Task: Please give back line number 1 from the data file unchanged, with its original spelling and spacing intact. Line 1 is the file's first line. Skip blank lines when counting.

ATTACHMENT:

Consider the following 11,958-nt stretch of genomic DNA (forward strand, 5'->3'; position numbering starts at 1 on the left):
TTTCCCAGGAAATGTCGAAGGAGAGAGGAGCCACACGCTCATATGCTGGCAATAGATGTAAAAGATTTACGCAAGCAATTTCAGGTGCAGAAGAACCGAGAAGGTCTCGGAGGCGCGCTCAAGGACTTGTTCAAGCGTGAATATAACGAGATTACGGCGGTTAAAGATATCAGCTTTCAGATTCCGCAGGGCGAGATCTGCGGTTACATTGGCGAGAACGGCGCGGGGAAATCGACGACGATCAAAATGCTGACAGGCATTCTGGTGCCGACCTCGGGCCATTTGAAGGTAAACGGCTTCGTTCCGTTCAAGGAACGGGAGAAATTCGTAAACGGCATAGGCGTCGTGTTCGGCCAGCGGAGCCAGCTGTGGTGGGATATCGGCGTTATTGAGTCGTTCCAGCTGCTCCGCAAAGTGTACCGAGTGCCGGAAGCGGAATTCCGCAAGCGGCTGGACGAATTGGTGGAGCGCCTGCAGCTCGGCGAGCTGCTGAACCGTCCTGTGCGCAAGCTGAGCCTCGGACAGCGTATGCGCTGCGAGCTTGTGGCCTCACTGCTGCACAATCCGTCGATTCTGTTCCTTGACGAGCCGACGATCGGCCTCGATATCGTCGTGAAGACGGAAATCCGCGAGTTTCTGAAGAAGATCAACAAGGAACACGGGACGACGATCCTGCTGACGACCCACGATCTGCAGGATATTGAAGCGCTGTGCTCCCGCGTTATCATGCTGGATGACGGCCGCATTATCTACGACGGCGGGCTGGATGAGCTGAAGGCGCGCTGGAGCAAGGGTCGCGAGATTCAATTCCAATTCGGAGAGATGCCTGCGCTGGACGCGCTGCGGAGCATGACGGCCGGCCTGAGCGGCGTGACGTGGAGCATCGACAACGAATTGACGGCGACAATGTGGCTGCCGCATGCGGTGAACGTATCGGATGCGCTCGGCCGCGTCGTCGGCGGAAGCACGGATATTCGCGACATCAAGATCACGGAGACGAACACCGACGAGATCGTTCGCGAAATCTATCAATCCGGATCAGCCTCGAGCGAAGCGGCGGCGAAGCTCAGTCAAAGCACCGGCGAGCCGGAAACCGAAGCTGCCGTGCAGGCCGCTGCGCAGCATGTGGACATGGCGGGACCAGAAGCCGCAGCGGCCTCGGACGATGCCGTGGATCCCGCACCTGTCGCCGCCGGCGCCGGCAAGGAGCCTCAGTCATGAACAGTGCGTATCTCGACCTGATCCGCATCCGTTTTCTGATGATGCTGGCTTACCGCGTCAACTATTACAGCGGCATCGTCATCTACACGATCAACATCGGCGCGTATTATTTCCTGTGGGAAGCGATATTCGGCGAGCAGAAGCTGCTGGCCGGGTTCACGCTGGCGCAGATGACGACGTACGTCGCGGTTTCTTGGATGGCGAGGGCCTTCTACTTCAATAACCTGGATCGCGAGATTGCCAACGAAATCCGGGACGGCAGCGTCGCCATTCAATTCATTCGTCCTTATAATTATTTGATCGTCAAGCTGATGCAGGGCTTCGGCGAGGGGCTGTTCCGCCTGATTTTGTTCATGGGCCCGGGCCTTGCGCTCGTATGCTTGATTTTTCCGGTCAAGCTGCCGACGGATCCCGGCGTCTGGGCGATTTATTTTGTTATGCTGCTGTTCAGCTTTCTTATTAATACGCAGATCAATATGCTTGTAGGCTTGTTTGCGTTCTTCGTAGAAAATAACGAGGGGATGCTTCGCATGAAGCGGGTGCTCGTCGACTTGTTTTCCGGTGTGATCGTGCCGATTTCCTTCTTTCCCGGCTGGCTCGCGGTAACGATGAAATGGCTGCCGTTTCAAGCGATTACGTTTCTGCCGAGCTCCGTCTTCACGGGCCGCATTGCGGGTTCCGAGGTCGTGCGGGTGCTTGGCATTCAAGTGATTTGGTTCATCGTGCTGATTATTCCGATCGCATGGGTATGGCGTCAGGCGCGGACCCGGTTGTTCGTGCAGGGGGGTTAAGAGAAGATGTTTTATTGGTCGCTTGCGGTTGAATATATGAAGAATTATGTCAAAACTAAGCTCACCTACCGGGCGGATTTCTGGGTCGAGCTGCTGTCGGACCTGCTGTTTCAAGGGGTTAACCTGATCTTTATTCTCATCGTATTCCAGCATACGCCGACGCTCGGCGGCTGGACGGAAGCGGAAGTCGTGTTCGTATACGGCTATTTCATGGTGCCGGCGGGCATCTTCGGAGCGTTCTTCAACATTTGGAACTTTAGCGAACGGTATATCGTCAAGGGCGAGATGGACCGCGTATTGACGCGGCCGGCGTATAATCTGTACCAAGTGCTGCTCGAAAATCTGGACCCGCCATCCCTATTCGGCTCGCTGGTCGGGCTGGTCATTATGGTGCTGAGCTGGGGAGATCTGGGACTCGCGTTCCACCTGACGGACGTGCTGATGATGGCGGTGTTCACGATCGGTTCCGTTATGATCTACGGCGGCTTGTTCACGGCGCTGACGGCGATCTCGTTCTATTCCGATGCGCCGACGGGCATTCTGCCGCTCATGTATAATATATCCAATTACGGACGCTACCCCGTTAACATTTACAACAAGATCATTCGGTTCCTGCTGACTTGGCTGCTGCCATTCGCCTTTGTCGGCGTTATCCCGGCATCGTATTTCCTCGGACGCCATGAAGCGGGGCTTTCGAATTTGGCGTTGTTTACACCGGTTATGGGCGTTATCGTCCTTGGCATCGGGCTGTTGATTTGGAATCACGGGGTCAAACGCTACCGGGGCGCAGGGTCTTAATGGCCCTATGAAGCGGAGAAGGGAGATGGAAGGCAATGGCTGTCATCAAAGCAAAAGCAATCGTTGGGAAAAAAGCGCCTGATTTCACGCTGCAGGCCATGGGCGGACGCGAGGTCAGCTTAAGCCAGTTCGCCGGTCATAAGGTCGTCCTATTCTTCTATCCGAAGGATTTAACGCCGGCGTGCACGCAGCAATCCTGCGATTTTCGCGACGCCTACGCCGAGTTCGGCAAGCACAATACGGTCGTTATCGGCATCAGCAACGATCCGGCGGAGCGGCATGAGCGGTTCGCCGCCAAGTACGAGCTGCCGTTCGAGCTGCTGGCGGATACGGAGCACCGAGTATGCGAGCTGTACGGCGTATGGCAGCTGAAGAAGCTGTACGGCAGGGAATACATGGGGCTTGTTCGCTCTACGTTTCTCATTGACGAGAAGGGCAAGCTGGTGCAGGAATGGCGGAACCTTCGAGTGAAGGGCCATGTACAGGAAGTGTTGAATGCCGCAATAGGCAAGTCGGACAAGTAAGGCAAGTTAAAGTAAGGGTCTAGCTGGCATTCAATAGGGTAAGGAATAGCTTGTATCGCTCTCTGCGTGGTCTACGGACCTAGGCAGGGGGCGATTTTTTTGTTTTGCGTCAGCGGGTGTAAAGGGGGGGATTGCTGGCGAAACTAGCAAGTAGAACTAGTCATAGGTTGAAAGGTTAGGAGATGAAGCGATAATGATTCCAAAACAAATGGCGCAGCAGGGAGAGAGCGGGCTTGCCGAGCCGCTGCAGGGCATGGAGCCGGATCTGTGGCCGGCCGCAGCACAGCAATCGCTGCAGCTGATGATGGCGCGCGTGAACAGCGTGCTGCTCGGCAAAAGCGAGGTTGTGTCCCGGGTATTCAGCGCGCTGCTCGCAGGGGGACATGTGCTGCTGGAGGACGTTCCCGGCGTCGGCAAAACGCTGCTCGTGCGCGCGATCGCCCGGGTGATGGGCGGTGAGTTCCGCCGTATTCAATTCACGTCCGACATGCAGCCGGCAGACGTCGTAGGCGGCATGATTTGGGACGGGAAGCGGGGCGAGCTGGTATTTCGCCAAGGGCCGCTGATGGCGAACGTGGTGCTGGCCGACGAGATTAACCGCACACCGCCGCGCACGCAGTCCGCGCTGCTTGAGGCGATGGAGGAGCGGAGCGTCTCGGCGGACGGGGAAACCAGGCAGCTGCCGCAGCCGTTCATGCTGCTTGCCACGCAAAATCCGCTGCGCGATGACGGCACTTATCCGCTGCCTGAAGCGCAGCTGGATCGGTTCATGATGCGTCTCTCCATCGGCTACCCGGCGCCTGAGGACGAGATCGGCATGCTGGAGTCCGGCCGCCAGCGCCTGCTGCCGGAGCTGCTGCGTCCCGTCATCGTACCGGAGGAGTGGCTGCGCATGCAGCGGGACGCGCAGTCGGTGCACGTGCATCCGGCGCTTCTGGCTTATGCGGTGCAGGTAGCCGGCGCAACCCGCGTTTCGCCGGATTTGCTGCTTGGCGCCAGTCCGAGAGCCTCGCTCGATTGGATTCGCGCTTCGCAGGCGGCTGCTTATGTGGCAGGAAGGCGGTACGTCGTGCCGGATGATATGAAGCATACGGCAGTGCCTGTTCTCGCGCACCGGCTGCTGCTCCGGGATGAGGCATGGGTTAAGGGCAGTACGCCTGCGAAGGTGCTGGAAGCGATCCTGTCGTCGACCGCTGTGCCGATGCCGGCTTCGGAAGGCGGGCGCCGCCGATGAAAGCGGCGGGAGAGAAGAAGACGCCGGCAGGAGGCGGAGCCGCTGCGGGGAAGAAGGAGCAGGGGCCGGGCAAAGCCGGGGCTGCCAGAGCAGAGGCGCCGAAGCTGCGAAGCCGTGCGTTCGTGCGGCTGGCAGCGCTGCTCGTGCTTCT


Consider the following 11,958-nt stretch of genomic DNA (forward strand, 5'->3'; position numbering starts at 1 on the left):